Her hopes of keeping it together were dashed and time began to shift from fast forward to slow motion. Now in addition to all those people who were waiting on her to wait on them, she knew she had to devote assloads of time to dealing with the ultimate fucktastrophy of a guest chewing on something Biological. Guest ingestions of foreign objects should be classified into tiers. The most horrible would be classified Biological and would include things like hair, blood, fingernails, scabs and Band-Aids. The slightly less nauseating tier would be classified Unfortunately Probable and would include such things as Saran wrap, latex glove bits, wax paper and rubber bands. The lowest tier would be classified Natural and include things like bugs in salads, dirt on potato skins and the occasional speck of crusty dried food on a supposedly clean fork.
The guest and my server friend exchanged the expected dialogue. He expressed disbelief, disgust and the probable need for therapy. She expressed sincere apologies, shock and empathy, and the promise to comp not only this meal but any meal he or his children or grandchildren will ever eat in this restaurant or any other restaurant on the planet for all times in the future forever. Good restaurants tend to go really overboard by throwing money at a problem in hopes that despite chowing down on a stubbornly chewy Band-Aid, the guest will walk away happy and eager to return for another meal. Yeah right. You think this guy is going to get a free $600 dinner and just never mention that he ATE A BAND-AID to whomever will listen when that restaurant comes up in conversation?
As if a mystery Band-Aid was not bad enough (it could have been wrapped around a finger… it could have been wrapped around a toe), the man found it in his entree of Octopus Two Ways. One half of the plate was fried octopus and the other half was chilled octopus with sea salt and endive. I’m not a very experienced octopus eater, but I know that octopus has that rubbery texture thing, a lot like I would imagine a Band-Aid to have. So the guest was probably thinking it was a chef’s “surprise third way” and was really gettin’ after it. It was probably only after it failed to break down that he finally got suspicious and discovered the hurling-worthy truth.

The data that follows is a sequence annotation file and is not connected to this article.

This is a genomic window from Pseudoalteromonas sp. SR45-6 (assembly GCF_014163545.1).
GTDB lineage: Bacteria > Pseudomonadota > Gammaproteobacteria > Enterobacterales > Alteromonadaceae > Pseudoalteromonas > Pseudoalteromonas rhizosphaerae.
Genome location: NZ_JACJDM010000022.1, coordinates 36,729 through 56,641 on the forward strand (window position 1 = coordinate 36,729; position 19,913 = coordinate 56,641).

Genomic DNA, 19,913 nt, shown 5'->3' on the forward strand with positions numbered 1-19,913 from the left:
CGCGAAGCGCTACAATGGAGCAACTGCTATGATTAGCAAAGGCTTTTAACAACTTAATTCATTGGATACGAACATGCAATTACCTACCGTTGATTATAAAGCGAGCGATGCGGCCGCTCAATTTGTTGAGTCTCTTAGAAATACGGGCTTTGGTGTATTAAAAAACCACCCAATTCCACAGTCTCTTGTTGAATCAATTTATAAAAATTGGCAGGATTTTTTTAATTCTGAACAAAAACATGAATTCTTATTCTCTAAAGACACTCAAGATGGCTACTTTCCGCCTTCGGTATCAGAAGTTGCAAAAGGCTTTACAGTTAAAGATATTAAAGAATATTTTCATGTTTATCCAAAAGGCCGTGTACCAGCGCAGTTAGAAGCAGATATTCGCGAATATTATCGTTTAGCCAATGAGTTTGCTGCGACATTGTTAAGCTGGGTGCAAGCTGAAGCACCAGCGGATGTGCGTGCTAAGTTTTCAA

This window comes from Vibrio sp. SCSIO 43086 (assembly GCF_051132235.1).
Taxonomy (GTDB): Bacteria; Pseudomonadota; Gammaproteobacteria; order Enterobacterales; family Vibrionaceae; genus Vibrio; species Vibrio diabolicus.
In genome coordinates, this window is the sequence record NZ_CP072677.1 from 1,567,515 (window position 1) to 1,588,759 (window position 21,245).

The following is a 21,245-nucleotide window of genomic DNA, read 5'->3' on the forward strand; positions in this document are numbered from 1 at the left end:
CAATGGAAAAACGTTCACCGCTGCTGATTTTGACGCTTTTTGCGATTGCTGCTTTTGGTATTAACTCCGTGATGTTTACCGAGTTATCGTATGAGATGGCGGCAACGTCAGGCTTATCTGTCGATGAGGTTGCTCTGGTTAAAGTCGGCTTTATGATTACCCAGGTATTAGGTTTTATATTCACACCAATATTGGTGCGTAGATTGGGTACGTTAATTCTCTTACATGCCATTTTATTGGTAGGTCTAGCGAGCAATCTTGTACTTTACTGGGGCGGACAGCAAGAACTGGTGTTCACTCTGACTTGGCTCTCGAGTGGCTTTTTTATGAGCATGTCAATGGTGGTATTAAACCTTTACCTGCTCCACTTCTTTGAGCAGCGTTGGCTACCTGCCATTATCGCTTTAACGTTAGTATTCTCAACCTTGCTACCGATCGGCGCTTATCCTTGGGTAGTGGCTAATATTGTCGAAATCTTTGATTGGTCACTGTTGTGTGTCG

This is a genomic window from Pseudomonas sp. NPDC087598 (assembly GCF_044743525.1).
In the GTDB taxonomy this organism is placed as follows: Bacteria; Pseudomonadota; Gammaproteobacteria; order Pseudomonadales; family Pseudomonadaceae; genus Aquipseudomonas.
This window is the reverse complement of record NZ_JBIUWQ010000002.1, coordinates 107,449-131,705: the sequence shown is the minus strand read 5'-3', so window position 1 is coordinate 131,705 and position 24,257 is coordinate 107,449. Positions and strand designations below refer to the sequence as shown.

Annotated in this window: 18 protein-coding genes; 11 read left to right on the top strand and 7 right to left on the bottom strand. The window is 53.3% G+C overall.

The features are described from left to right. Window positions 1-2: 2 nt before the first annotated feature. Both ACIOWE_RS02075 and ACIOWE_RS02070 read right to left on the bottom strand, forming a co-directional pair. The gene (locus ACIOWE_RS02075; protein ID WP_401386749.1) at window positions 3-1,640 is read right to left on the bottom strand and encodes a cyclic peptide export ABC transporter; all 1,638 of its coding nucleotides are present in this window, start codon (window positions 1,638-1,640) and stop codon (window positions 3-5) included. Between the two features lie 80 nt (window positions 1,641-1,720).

In the end, the guest took every advantage of a free meal and started ordering expensive wine and champagne. His wife stayed classy by demanding free restaurant swag, like T-shirts. While nomming on a Band-Aid is about as gross as it gets, it was a mistake, not a conspiracy, and I don’t think guests should just be able to suddenly own the place when upsetting errors occur. Comped meal? Yes. Gift cards? Yes. Free dessert? Absolutely. Blubbering apologies? Of course. But I mean, I’ve walked into some pretty sick gas station bathrooms that probably would have given me crabs had I used the toilet, but I never came out demanding free slushies and bear claws. What is it about restaurants that turns people into entitled pricks?
I’ve been noticing the enormous difference in how customers behave and treat workers in an office as opposed to a restaurant. For example, you’d never hear a person sign in for a doctor’s appointment and then five minutes later start making a scene. I HAVE A 1:00 APPOINTMENT! I BOOKED AN APPOINTMENT! HOW MUCH LONGER AM I GOING TO HAVE TO WAIT? You’d also never hear patients ask a doctor for an exam room with a better view or for him to knock 50 dollars off the bill when they don’t like the quality of the exam robe. They certainly wouldn’t ask him what else he did or what his real job was. I think I’ll explore this topic next week.
In the meantime, dear ones, chew slowly and do be kind. You never know, in this economy, your server could end up your doctor … and vice versa.